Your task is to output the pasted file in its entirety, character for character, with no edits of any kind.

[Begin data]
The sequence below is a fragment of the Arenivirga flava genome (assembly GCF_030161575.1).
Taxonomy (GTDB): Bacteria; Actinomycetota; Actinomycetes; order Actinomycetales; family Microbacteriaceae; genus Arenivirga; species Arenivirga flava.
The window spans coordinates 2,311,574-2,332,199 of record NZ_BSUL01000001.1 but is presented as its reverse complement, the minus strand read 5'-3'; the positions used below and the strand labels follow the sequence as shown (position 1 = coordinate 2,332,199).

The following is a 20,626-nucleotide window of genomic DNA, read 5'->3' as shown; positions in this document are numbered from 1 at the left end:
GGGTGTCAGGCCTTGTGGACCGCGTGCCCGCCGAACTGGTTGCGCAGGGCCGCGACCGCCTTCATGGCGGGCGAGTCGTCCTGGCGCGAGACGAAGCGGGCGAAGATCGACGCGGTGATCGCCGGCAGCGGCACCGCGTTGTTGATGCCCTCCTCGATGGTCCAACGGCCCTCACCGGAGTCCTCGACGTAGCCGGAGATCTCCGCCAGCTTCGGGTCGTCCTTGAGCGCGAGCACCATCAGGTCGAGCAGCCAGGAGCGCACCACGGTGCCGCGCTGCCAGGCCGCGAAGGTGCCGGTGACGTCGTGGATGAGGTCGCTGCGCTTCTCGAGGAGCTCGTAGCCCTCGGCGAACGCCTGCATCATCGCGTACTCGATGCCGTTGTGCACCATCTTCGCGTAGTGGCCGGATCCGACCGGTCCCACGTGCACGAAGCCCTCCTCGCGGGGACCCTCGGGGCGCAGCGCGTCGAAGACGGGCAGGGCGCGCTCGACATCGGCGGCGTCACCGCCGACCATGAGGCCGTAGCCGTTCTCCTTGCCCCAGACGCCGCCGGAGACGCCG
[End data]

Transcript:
The sequence below is a fragment of the Arenivirga flava genome (assembly GCF_030161575.1).
Taxonomy (GTDB): Bacteria; Actinomycetota; Actinomycetes; order Actinomycetales; family Microbacteriaceae; genus Arenivirga; species Arenivirga flava.
The window spans coordinates 2,311,574-2,332,199 of record NZ_BSUL01000001.1 but is presented as its reverse complement, the minus strand read 5'-3'; the positions used below and the strand labels follow the sequence as shown (position 1 = coordinate 2,332,199).

The following is a 20,626-nucleotide window of genomic DNA, read 5'->3' as shown; positions in this document are numbered from 1 at the left end:
GGGTGTCAGGCCTTGTGGACCGCGTGCCCGCCGAACTGGTTGCGCAGGGCCGCGACCGCCTTCATGGCGGGCGAGTCGTCCTGGCGCGAGACGAAGCGGGCGAAGATCGACGCGGTGATCGCCGGCAGCGGCACCGCGTTGTTGATGCCCTCCTCGATGGTCCAACGGCCCTCACCGGAGTCCTCGACGTAGCCGGAGATCTCCGCCAGCTTCGGGTCGTCCTTGAGCGCGAGCACCATCAGGTCGAGCAGCCAGGAGCGCACCACGGTGCCGCGCTGCCAGGCCGCGAAGGTGCCGGTGACGTCGTGGATGAGGTCGCTGCGCTTCTCGAGGAGCTCGTAGCCCTCGGCGAACGCCTGCATCATCGCGTACTCGATGCCGTTGTGCACCATCTTCGCGTAGTGGCCGGATCCGACCGGTCCCACGTGCACGAAGCCCTCCTCGCGGGGACCCTCGGGGCGCAGCGCGTCGAAGACGGGCAGGGCGCGCTCGACATCGGCGGCGTCACCGCCGACCATGAGGCCGTAGCCGTTCTCCTTGCCCCAGACGCCGCCGGAGACGCCG